Tatchbury Mount hillfort


Heritage Category: Scheduled Monument

List Entry Number: 1019193

Date first listed: 18-Jul-2000


Ordnance survey map of Tatchbury Mount hillfort
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This copy shows the entry on 22-Oct-2018 at 11:26:45.


The building or site itself may lie within the boundary of more than one authority.

County: Hampshire

District: New Forest (District Authority)

Parish: Netley Marsh

National Park: NEW FOREST

National Grid Reference: SU 33004 14475


Legacy Record - This information may be included in the List Entry Details.

Reasons for Designation

Small multivallate hillforts are defined as fortified enclosures of varying shape, generally between 1 and 5ha in size and located on hilltops. They are defined by boundaries consisting of two or more lines of closely set earthworks spaced at intervals of up to 15m. These entirely surround the interior except on sites located on promontories, where cliffs may form one or more sides of the monument. They date to the Iron Age period, most having been constructed and occupied between the sixth century BC and the mid-first century AD. Small multivallate hillforts are generally regarded as settlements of high status, occupied on a permanent basis. Recent interpretations suggest that the construction of multiple earthworks may have had as much to do with display as with defence. Earthworks may consist of a rampart alone or of a rampart and ditch which, on many sites, are associated with counterscarp banks and internal quarry scoops. Access to the interior is generally provided by one or two entrances, which either appear as simple gaps in the earthwork or inturned passages, sometimes with guardrooms. The interior generally consists of settlement evidence including round houses, four and six post structures interpreted as raised granaries, roads, pits, gullies, hearths and a variety of scattered post and stake holes. Evidence from outside numerous examples of small multivallate hillforts suggests that extra-mural settlement was of a similar nature. Small multivallate hillforts are rare with around 100 examples recorded nationally. Most are located in the Welsh Marches and the south-west with a concentration of small monuments in the north-east. In view of the rarity of small multivallate hillforts and their importance in understanding the nature of settlement and social organisation within the Iron Age period, all examples with surviving archaeological remains are believed to be of national importance.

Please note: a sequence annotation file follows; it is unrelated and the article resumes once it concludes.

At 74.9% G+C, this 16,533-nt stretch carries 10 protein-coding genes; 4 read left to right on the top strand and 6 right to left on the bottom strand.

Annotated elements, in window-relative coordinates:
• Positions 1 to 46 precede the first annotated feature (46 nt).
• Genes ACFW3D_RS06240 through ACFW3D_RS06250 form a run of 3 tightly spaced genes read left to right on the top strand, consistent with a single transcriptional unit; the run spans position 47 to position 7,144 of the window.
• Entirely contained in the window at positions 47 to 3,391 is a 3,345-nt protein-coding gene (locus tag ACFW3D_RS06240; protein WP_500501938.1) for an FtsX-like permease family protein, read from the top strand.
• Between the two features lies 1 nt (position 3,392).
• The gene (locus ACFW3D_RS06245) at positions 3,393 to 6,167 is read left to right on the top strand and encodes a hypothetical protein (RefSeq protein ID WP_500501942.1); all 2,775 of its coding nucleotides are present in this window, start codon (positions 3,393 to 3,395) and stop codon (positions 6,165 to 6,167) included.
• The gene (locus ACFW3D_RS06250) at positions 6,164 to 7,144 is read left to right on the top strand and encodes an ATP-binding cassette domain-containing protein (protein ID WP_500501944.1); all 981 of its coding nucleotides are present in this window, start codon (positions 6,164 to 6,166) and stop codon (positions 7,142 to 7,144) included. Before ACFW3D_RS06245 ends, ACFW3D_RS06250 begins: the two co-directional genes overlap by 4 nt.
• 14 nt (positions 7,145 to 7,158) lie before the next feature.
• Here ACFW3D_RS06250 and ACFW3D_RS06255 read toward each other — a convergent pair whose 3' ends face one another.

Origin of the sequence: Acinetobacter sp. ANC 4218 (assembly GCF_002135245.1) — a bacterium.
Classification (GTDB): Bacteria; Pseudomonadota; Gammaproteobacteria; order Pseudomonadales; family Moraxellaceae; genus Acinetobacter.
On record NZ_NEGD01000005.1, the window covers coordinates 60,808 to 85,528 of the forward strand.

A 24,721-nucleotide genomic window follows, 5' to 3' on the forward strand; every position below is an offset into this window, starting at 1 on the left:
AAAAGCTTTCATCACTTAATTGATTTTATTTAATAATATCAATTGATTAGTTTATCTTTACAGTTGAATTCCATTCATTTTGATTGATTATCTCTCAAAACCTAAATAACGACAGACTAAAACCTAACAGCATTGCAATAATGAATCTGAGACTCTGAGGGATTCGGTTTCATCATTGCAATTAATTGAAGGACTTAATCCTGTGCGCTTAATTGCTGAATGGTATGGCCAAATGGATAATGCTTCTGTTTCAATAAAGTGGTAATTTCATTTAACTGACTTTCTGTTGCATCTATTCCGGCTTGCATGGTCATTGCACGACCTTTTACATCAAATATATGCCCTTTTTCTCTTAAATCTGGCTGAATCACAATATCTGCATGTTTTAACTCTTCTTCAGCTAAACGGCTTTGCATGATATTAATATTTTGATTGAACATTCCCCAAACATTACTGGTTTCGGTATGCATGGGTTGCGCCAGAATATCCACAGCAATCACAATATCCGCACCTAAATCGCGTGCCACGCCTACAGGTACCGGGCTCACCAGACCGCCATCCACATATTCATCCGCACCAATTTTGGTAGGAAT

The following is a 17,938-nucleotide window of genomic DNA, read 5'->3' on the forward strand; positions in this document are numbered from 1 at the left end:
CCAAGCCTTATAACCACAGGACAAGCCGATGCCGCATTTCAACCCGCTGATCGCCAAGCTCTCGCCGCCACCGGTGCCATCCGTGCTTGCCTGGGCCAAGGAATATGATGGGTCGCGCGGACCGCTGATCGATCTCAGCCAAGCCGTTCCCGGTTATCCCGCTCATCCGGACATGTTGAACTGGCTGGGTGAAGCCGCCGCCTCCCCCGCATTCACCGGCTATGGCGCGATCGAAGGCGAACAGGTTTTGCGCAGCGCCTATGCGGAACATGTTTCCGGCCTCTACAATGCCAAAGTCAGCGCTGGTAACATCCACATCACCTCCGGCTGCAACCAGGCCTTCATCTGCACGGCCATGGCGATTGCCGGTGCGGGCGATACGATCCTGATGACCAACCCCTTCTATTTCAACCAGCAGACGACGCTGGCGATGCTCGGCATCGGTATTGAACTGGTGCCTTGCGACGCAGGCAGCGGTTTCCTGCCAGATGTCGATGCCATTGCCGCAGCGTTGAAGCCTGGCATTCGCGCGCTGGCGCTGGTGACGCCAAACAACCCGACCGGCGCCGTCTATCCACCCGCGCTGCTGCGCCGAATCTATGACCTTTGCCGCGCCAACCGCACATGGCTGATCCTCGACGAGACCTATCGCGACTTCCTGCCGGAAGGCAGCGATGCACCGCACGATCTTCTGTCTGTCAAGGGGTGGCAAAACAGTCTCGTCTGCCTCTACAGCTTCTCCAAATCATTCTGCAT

The remains of the hillfort at Tatchbury Mount survive well as a series of earthworks and buried deposits. The deposits will contain important information about the dating and economy of the hillfort and the mechanisms behind its construction, development and eventual abandonment. Landscaping of the hilltop and hillfort defences in the 18th and 19th centuries also provides an opportunity to understand its adaptation and use in later periods.


Legacy Record - This information may be included in the List Entry Details.


The monument includes a small multivallate hillfort situated on Tatchbury Mount, a prominent clay hill on the north eastern edge of the New Forest.

The hillfort defences originally completely enclosed the hilltop, forming a NNE to SSW aligned oval shaped interior of approximately 2ha. The defences survive as parallel banks between 3m and 4.5m in height separated by a terrace 6m in width, except along the western side where there is a third smaller bank between them. The third bank was originally continuous but has been disturbed by later activities. A country house was built on the summit of the hill in the late 18th century and the surrounding area was extensively landscaped and planted with trees as part of the formal gardens. Landscaping involved the partial levelling and terracing of the eastern defences, the cutting of several footpaths through the banks and the construction of a drainage ditch on the north eastern side. The road providing access to the house from the north is thought to follow the line of the original entrance. An Iron Age comb was reported to have been found on the hill during the latter part of the 19th century, probably during gardening, although few details are known.

All fences, guide rails, modern services, buildings, stairways and the surfaces of all paths, roads and hardstandings are excluded from the scheduling, although the ground beneath them is included. The former mansion house and the ground beneath it are totally excluded from the scheduling.

MAP EXTRACT The site of the monument is shown on the attached map extract. It includes a 5 metre boundary around the archaeological features, considered to be essential for the monument's support and preservation.


The contents of this record have been generated from a legacy data system.

Legacy System number: 30298

Legacy System: RSM


Books and journals
Hampshire County Council, , Countryside Heritage Sites, Hampshire: Tatchbury Mount, (1986)
Williams-Freeman, JP, Introduction to field archaeology as illustrated by Hampshire, (1915)
Williams-Freeman, JP, Introduction to field archaeology as illustrated by Hampshire, (1915), 165-7
Hampshire County Council, SU31 SW1,
Title: Ordnance Survey 1st Edition 6" Source Date: 1864 Author: Publisher: Surveyor:
Title: Ordnance Survey 3rd Edition 25" Source Date: 1909 Author: Publisher: Surveyor:
Title: Tithe Map, Parish of Eling, Southampton Source Date: 1842 Author: Publisher: Surveyor:

End of official listing